Ned Stark’s Villainy: The Round Up

A few weeks ago I wrote a surprisingly controversial article that asked if Ned Stark was the worst thing that ever happened to Westeros: Ned’s Honor: Was Ned Stark the Villain? Some people were not amused. Somebody posted my Ned article to Reddit, and people there had quite a few things to say. Between the comments on this website  and the comments on Reddit, people had quite a few interesting things to say. The purpose of this article is to share some of the best comments I read, including the ones that slammed the article.

Like many bloggers, I love traffic, but I didn’t write a deliberately provocative article for traffic.  I wrote the article because I find the philosophical strains in Game of Thrones (and ASOIAF) fascinating and I like to spur critical thought if I can. I believe George RR Martin deliberately inserts competing philosophies or perspectives into his work to make us reflect on the nature of war and ponder related moral issues. In many ways, the article picks up on themes I’ve explored in other articles: Is Chivalry Death? and George RR Martin and the Futility of War: Famine, War, and The Little Ice Age.

Many people objected to the underlying utilitarian philosophy in the article. Others denounced the idea of blaming Ned for everything (not the intention of the article). One point I overlooked is that, at the end, Ned gave up his honor for his girls.

Many Reddit commentators noted that Ned’s desire to protect children motivated him. A few commentators questioned if Renly, not Ned, was the villain.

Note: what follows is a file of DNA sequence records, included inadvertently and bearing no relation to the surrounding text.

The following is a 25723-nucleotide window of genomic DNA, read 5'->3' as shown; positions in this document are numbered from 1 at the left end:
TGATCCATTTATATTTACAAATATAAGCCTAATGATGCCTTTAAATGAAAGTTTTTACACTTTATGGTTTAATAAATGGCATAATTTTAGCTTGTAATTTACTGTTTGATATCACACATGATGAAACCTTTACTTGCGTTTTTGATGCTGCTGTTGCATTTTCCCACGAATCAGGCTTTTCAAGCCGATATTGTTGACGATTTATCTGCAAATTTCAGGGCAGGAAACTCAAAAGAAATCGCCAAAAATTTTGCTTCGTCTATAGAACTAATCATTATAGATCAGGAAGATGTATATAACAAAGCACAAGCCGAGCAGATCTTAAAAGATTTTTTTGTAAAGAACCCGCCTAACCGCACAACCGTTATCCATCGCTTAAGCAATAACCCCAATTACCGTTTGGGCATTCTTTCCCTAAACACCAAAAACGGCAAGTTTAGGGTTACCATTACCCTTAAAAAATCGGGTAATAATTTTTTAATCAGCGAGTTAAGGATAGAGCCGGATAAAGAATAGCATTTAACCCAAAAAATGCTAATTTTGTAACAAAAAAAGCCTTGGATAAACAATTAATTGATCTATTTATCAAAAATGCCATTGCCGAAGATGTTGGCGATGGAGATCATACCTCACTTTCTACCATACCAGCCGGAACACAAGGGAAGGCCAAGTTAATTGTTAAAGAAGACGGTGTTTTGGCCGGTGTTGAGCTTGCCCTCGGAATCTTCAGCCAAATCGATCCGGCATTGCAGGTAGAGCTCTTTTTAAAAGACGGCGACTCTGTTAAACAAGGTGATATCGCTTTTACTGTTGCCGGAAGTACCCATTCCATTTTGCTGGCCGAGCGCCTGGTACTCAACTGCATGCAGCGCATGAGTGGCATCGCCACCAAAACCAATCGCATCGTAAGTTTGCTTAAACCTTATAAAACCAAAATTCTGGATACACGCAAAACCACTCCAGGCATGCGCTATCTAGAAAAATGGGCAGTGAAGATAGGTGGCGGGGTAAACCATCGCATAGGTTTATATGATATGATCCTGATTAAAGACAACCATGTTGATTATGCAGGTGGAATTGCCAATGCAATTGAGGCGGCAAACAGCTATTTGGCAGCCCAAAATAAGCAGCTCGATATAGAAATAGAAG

Here are a few highlights from the comments on the article. Don’t get me wrong – just because I’m quoting comments that are highly critical of my article it doesn’t mean my original opinion has changed. But, even though I disagree with some comments, I thought many were brilliant. (I’ve edited some  comments that I included below for brevity, which was a little tricky. I realize that this may decontextualize some of them so my apologies in advance.)

Ultimately, if George RR Martin knew this thread existed, I believe he’d be thrilled to see people debating these issues surrounding war and honor. And, that makes me really happy. So, thanks to everyone who commented below the article and on Reddit — your comments were a great read.

A few favorites…

“this is one of the themes Martin tries to explore throughout the novels — What does it mean to have power? How does one best use it?” — Jun

“Stannis looked disgusted. “Your father was a stubborn man as well. Honor, he called it. Well, honor has its costs, as Lord Eddard learned to his sorrow.”” — Mojohito

“Ned’s fall could partially be attributed to some pretty underhanded actions. He never tells Robert about Cersei, secretly changes Robert’s will, and then tries to bribe the city guard to stage a coup. None of those actions could be considered honorable. Ned tried to get the person on the throne who rightfully belonged there, but he went about it dishonorably.” — Robert_L0blaw

“You know, I never thought about this in the context of Game of Thrones before, but there is a really interesting clash of ethics displayed in this series.
On the one hand, you have the consequentialists like Robert who (when sober, anyway) measures right from wrong in the context of how much wellbeing is preserved/created/destroyed.
On the other hand, you have the deontologists like Ned who believes doing right is right, and the consequences should be considered… but never over the righteousness of the act itself.”— XAce90

“Is Ned honorable or living in a dream?”
“The article takes these as mutually exclusive, I don’t know that they are. Ned Stark was honourable. Ned Stark was valiant. And Ned Stark died.” – rookie mistake

“While some of these consequences are perhaps exaggerated, I stand by my age-old opinion that Ned made some very stupid decisions all because of his honour.” — Drshriv

Game of Thrones is Grey

“Is anyone really a good person in ASOIAF?” — Calderweiss